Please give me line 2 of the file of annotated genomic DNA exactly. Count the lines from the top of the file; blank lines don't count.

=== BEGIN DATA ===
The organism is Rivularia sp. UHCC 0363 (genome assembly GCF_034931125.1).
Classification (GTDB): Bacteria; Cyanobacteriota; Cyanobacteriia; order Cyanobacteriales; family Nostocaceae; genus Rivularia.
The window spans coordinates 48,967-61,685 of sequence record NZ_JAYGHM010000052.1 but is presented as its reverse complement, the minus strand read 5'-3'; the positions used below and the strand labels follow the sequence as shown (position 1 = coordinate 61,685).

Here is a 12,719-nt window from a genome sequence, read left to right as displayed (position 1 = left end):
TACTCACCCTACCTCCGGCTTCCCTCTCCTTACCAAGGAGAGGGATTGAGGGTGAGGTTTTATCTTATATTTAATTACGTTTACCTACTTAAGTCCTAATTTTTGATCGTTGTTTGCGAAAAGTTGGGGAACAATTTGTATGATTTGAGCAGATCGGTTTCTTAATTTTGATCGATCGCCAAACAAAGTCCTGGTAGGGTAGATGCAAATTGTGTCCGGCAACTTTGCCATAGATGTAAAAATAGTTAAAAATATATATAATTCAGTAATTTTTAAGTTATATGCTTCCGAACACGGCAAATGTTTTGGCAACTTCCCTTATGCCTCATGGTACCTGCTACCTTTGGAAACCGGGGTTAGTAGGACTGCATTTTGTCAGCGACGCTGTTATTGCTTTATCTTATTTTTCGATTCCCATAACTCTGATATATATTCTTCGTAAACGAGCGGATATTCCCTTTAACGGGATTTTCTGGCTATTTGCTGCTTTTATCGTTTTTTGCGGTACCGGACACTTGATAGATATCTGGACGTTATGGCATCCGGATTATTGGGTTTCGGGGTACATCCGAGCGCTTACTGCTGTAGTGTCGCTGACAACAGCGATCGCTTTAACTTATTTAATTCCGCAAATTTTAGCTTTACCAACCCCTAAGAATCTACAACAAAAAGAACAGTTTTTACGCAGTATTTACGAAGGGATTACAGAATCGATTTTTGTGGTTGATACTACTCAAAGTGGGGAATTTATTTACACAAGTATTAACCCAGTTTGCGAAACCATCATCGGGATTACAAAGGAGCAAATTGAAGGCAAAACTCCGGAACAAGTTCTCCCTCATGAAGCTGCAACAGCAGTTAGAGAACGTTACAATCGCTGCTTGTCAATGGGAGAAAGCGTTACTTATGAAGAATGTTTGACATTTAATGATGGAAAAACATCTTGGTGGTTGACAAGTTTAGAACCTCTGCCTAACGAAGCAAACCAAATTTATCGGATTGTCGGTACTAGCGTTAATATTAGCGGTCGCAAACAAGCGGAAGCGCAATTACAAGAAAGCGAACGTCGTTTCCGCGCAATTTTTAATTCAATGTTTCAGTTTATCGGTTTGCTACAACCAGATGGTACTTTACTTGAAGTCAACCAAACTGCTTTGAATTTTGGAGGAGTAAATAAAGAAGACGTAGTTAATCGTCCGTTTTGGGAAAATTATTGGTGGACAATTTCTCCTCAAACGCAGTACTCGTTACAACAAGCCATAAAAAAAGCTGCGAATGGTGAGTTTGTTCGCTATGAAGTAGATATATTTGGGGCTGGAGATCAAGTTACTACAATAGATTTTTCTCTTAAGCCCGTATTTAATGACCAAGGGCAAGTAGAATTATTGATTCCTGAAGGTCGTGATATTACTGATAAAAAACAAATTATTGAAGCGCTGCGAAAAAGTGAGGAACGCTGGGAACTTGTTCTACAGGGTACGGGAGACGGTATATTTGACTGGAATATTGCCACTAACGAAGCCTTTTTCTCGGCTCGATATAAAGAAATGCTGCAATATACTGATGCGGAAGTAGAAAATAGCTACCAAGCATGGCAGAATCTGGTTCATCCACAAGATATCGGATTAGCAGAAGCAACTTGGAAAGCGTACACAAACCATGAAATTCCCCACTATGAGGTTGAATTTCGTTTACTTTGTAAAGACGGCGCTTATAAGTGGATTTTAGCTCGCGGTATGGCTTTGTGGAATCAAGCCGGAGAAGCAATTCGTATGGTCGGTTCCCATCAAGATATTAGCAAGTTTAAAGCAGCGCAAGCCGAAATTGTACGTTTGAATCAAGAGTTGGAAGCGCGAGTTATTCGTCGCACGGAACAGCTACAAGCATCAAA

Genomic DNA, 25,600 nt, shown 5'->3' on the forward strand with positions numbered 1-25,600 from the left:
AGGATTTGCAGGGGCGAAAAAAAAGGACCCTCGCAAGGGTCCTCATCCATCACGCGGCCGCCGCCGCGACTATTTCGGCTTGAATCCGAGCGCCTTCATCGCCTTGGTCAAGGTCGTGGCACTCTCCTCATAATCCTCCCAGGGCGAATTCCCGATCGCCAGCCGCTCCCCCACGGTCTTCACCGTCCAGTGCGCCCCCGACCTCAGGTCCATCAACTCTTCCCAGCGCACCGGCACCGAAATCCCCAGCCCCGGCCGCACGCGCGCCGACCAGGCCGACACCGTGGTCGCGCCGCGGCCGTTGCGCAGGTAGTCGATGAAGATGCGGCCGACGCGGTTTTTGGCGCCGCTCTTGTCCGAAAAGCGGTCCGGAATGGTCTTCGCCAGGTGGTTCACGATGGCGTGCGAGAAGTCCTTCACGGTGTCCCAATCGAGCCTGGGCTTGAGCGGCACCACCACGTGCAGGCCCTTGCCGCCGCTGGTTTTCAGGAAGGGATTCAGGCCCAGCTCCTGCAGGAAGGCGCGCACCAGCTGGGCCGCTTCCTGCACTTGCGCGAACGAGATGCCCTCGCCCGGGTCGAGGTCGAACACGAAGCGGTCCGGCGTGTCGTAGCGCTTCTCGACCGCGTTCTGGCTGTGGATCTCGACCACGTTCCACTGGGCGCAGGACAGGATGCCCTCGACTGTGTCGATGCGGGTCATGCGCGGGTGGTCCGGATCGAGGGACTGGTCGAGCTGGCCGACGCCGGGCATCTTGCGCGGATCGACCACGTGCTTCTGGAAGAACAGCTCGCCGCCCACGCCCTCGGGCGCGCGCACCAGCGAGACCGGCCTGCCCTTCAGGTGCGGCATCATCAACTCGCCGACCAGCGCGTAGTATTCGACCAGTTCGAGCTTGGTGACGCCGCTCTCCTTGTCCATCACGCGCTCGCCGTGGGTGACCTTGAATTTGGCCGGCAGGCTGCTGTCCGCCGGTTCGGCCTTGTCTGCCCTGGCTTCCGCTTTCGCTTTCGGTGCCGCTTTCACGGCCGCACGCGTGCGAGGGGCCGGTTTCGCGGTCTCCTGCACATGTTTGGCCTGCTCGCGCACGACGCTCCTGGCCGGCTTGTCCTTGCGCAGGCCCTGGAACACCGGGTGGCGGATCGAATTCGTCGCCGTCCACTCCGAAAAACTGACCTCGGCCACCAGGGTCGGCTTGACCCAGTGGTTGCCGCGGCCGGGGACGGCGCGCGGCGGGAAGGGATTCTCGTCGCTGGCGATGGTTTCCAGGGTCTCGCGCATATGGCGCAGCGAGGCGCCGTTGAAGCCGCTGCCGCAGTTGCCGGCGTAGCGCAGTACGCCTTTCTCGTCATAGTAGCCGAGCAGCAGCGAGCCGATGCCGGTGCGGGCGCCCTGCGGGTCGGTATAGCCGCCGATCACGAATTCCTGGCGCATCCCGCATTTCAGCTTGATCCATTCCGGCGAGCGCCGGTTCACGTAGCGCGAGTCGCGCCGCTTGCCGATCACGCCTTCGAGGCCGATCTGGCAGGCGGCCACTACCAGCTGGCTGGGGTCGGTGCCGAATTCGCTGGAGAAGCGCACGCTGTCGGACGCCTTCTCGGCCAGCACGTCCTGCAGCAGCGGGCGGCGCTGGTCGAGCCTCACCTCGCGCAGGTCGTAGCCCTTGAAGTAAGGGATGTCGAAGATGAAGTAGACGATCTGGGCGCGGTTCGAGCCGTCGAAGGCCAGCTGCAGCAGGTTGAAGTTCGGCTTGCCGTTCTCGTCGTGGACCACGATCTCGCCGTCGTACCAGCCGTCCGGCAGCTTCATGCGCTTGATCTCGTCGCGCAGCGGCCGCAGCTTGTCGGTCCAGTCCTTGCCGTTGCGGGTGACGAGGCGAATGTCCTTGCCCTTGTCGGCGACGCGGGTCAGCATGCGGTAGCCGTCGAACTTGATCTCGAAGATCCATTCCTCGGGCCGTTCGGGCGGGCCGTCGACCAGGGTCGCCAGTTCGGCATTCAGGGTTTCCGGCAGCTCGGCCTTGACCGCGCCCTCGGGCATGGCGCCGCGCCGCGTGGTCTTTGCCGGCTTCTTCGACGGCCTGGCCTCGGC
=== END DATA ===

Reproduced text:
Classification (GTDB): Bacteria; Cyanobacteriota; Cyanobacteriia; order Cyanobacteriales; family Nostocaceae; genus Rivularia.